By Seth Kushner

S he wasn’t answering or returning my calls.  She had made her decision and I was supposed to accept it, but I just couldn’t.  It wasn’t what I wanted.  I thought everything was great.  How could she have felt otherwise?

I thought if she saw me—if she just heard me out—I’d be able to convince her she’d made a mistake and we could go back.

It was 6AM when I woke up.  The new sun was shining its soft orange light between the houses on her block and through my windshield, causing me to squint.  I must have fallen asleep during the previous night’s stakeout, waiting for her to come home.

I started my car and groggily drove back to my place, only five minutes away.  I climbed the staircase to the apartment I shared with my old friend, Aman.  I walked past the darkened living room, not noticing anyone there until he called out to me.

“Where you been, faggot?”

I turned and saw Aman sitting on the couch, shirtless and in the same torn, dirty sweatpants he wore every day.  He had a cigar in his mouth and a cloud of smoke around him, lit by a shaft of light coming from between the dark, red velvet curtains he thought were so classy.

“I’ve been out,” I said.


“Yeah, you know me, I’m a busy guy.”

“I hope you weren’t waiting outside of her house.”


“Dude, I’m your friend for a long time, right?”


“You like a brother to me, you know that, right?”


“Stop acting like a faggot.  She’s not worth it.”

“You don’t know her.”

“She was here all the time; I know her enough; she wasn’t anything special.”

“What do you know anyway?”

“Marcel agrees.”

“Oh, does he? Then I guess it must be true.”

“Marcel is very smart. You should listen to his advice.”

I went to my room and closed the door behind me. I plopped down on my bed and stared up at the shadows being cast on my ceiling from the early morning light through the window. I was transfixed as my eyes traced every line, and I thought about her and the last time we were together in this bed and how everything felt right, and then I slept.

It was a large three-bedroom apartment in the Brighton Beach section of Brooklyn, off the Q train. While Brighton is primarily known for its Russian population and “Odessa by the sea” vibe, I lived several blocks inland from the boardwalk, where the store signage turns from backward lettered Russian to squiggly Arabic and Spanish.  On my walk home from the subway, I could easily have gotten a Pierogi to nosh, then picked up some Halal meat and Jarritto soda to bring home.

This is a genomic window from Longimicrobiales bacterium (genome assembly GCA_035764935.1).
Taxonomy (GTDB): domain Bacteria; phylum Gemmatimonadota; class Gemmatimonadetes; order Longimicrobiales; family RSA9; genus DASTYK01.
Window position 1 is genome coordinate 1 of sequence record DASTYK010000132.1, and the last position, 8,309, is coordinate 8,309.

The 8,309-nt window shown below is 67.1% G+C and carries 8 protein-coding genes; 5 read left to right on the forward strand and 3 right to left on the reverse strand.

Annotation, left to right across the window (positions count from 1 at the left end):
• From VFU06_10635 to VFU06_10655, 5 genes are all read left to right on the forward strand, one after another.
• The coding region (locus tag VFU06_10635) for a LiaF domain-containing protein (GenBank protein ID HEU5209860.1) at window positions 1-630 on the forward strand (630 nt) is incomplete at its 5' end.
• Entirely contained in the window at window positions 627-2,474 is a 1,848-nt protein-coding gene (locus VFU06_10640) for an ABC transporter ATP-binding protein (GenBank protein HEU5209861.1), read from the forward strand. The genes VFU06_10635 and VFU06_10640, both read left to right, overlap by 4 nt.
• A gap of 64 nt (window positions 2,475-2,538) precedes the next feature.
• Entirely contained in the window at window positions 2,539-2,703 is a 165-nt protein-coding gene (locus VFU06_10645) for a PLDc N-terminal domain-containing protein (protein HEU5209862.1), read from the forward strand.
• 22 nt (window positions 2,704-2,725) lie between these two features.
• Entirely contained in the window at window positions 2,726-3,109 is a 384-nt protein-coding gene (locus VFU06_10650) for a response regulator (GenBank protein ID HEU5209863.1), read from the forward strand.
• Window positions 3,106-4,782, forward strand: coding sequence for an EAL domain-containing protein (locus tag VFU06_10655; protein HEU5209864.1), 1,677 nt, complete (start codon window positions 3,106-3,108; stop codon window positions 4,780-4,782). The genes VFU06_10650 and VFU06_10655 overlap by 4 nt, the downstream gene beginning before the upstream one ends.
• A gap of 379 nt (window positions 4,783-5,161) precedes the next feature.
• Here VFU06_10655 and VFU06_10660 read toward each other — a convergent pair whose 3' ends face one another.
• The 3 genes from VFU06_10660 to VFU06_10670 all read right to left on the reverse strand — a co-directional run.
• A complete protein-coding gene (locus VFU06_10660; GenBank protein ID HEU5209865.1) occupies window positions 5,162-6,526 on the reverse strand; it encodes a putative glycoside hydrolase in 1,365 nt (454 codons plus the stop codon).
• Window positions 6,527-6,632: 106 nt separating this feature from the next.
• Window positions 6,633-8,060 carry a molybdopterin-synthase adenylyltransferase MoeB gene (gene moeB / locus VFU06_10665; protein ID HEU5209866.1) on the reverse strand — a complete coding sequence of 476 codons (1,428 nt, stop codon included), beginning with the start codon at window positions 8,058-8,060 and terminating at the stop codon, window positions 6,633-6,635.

I had two roommates, Aman and Marcel.  Aman was my old friend from junior high, and Marcel was a more recent acquaintance.

Though Aman was Muslim from Pakistan and me Jewish from Brooklyn, we became fast friends and shared our teen years together.  We trolled the mall for girls in the 9th grade, cruised in his white Cadillac Eldorado in the 11th and moved in together during our late 20s.

Marcel, our unofficial third roommate didn’t speak to me directly, but through Aman, who informed me that Marcel was originally from a small town in Germany near the French border, was highly educated and well spoken, and had a particular way with the ladies.  And, though he didn’t generally like Jews, he thought I was “okay.”

Marcel didn’t take up much room, never made a mess and I never saw him.  If not for the anti-Semitism, he could be considered the perfect roommate.

I woke up and my window was dark.  I slept from dawn till dusk and lost a day.  I went into the kitchen, got a beer from the fridge and took it into the living room.  I dropped onto the couch and took a long swig, my mind returning to her.  I wanted desperately to call her, but I knew she wouldn’t pick up.  It was Monday and she’d be returning from culinary school soon, so I considered getting back in my car to once again attempt to intercept her.

My mind was cloudy and numb and I couldn’t think straight enough to make a decision.  It was as though the pain and anguish and depression had allowed a craziness or mania to possess me and I couldn’t make a move.

Aman walked in and sat down in the chair to my right.  I didn’t look at him and we didn’t speak for some time.  His copy of Adolph Hitler’s Mein Kampf sat on the coffee table, next to his tobacco and cigar box.

“You reading that again?” I asked, finally breaking the silence.

“Yeah, you know, just parts,” he said.

“Any good?”

“Yeah, very good.”

“That your copy, or Marcel’s”

“Mine. Marcel knows it by heart.”

“Of course he does.”

“Marcel says you have to get over her and move on.”

“Aman, enough with this.”

“I told you Marcel’s very smart.He has many degrees.”

“Would you stop already—there’s no Marcel here!”

“Yeah there is.”

“Oh yeah, then where is he?”

“He’s sitting right over there,” he said standing up and pointing at the sofa across the room.

Aman stood frozen, his arm extended and his finger still pointing.  I starred at the spot and saw just the sofa.

I quickly got dressed and put my coat on.  Aman was a very warmhearted guy and was like family to me, but I was antsy and couldn’t continue talking with him about his imaginary friend.  I loved Aman, but I used to lock my bedroom door every night, just in case.

On my way to the front door to confront her, Aman blocked my path.

“I know where you’re going, and you gotta stop this,” he told me. I ignored him and walked out, but out of the corner of my eye I thought I caught a glimpse of Marcel sitting on the sofa staring at me.